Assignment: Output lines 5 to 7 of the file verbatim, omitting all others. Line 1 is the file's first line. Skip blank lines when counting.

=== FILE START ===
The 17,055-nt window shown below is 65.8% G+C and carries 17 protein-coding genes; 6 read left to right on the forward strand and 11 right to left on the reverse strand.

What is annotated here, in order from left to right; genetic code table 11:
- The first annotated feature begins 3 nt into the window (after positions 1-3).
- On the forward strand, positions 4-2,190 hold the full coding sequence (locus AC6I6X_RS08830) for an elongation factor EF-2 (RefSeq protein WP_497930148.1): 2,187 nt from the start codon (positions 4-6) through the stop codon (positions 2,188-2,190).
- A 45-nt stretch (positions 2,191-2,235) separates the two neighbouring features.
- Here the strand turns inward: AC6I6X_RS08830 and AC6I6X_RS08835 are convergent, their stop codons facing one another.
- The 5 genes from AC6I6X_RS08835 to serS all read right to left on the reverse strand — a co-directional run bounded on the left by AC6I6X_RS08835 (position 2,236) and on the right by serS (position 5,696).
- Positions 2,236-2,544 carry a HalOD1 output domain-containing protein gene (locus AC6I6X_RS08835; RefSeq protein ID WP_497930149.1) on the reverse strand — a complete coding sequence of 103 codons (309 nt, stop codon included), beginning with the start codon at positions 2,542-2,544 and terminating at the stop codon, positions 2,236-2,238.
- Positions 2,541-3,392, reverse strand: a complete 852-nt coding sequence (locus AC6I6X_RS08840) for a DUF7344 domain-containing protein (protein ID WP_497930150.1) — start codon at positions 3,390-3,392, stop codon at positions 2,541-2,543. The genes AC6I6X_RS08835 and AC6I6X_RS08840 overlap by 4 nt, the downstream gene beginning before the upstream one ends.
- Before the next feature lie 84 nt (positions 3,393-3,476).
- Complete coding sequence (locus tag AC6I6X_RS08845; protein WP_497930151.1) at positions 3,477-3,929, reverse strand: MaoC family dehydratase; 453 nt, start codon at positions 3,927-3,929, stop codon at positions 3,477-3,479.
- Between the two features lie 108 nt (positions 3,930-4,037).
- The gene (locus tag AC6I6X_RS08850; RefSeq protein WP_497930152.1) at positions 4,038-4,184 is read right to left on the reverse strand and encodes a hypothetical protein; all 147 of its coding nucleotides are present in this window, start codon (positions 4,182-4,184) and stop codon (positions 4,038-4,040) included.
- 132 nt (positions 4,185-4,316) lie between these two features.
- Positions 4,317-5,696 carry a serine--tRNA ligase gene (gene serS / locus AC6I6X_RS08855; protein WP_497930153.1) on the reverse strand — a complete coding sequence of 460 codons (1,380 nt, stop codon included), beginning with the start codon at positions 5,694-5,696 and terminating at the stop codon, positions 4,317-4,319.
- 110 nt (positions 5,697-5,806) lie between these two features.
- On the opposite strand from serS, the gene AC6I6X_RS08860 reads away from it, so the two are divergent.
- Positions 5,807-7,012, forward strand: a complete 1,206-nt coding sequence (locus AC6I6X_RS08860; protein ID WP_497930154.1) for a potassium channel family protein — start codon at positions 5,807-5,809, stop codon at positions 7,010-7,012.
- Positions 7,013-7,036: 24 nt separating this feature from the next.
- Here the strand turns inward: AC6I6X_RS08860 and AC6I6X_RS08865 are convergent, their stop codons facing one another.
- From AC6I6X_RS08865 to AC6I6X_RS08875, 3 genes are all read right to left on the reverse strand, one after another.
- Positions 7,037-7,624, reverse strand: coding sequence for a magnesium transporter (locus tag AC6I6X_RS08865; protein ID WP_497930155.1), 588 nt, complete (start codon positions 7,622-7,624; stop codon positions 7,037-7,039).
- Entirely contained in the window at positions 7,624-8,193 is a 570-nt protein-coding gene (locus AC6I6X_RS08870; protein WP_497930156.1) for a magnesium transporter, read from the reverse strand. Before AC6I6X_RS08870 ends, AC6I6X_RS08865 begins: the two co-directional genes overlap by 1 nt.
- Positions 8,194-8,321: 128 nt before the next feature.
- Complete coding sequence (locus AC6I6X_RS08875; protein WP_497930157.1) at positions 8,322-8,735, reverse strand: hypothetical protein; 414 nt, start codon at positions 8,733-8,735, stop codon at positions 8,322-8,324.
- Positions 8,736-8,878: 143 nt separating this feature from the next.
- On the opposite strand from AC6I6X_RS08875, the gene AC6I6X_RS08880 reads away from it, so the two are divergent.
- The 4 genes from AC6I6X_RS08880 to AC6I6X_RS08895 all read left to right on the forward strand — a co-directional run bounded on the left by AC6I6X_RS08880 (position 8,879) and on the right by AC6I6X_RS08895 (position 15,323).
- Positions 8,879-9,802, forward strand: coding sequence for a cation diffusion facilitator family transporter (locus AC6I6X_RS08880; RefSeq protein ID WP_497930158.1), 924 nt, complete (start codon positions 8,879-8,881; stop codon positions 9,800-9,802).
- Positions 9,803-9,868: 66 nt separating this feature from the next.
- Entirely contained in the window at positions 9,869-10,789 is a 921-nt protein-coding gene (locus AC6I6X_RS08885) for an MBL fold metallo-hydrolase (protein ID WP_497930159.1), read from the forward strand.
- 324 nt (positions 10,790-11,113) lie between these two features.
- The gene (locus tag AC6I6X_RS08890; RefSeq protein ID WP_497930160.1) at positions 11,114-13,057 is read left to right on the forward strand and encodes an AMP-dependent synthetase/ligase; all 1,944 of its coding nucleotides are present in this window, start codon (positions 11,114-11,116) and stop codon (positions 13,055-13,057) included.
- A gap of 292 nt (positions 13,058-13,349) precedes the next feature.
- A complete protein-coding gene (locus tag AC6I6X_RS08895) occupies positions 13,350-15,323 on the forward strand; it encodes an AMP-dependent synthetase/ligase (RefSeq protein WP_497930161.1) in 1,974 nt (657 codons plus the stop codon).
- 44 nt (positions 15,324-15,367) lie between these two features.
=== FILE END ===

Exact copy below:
- A 45-nt stretch (positions 2,191-2,235) separates the two neighbouring features.
- Here the strand turns inward: AC6I6X_RS08830 and AC6I6X_RS08835 are convergent, their stop codons facing one another.
- The 5 genes from AC6I6X_RS08835 to serS all read right to left on the reverse strand — a co-directional run bounded on the left by AC6I6X_RS08835 (position 2,236) and on the right by serS (position 5,696).